Nobody knows for sure, but one can make predictions. And most people's prediction is that fuel prices will stay relatively low. The 787 is obviously the more capable aircraft, but I think there's life in the A330 yet. I don't think the NEO will sell anywhere near as well as the 787. But I think 500 frames is very achievable.

As for which program will make more profit.......   
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StTim
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RE: LCCs Prefer The 787 Over The A350

Wed Jan 06, 2016 7:24 pm

Quoting zckls04 (Reply 125):
most people's prediction is that fuel prices will stay relatively low. The 787 is obviously the more capable aircraft, but I think there's life in the A330 yet. I don't think the NEO will sell anywhere near as well as the 787. But I think 500 frames is very achievable.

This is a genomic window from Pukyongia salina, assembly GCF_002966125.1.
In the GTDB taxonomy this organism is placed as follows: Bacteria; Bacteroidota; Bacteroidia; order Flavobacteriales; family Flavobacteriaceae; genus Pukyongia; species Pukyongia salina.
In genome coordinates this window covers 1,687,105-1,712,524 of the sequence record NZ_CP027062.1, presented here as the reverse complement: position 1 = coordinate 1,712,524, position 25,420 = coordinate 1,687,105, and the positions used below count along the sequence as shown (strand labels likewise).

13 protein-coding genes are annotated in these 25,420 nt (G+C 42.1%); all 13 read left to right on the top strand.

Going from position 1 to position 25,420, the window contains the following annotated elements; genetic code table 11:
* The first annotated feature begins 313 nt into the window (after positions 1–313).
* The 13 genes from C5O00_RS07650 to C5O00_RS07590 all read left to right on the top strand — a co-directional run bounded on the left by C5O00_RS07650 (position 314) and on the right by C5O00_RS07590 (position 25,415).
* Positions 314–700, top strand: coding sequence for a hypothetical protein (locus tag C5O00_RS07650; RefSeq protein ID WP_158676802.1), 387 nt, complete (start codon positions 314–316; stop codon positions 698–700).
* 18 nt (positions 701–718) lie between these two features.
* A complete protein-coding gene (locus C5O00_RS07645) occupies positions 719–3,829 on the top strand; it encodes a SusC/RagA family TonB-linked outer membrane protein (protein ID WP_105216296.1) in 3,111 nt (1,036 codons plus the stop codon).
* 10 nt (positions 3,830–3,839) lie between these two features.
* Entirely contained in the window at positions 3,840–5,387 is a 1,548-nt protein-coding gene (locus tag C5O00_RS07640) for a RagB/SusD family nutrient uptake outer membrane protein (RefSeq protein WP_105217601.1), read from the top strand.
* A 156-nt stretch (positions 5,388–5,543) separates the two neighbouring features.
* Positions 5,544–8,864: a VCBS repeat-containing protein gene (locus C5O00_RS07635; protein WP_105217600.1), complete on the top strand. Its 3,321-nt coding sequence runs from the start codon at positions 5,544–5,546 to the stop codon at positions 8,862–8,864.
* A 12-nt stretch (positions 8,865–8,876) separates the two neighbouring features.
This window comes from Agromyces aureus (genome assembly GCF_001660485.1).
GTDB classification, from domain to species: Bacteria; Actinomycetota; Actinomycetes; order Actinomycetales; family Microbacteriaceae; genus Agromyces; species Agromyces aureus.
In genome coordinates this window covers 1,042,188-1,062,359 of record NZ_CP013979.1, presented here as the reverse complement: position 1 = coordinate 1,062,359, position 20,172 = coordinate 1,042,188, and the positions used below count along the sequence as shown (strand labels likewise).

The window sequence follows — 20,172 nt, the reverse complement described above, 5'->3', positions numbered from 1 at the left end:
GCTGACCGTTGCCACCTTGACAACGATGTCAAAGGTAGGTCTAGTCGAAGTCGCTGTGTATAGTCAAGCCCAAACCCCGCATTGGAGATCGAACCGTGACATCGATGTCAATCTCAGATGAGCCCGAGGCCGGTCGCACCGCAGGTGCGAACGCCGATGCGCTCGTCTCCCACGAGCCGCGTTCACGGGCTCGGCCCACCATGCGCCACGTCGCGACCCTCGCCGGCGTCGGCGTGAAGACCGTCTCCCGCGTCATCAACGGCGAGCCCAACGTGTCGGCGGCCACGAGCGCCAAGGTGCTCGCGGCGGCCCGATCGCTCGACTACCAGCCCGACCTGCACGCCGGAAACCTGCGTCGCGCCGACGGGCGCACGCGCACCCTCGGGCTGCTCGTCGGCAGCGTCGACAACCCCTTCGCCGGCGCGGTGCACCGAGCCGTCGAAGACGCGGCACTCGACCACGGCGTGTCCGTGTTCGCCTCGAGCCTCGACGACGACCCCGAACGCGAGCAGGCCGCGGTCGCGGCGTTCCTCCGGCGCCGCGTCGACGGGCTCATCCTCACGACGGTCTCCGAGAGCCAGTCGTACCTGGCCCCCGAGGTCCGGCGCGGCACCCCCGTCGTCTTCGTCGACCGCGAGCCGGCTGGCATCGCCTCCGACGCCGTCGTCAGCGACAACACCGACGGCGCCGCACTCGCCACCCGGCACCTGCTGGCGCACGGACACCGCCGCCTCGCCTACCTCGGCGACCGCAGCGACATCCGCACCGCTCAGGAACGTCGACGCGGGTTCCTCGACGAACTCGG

The other factor that is at an historical low at the moment is the cost of capital. It is likely that over the next few years the interest rates will move and they will not move downwards. This change in capital costs will be advantageous for the A330.
 
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RE: LCCs Prefer The 787 Over The A350

Wed Jan 06, 2016 7:57 pm

Quoting zckls04 (Reply 125):
People often I think seem to gloss over the process of acquiring capital to purchase new aircraft as though it were trivial. I think for most businesses it isn't. Cashflow and credit availability for the sums of money involved in fleet acquisitions are inevitably going to be a factor in purchase decisions for all but the largest airlines.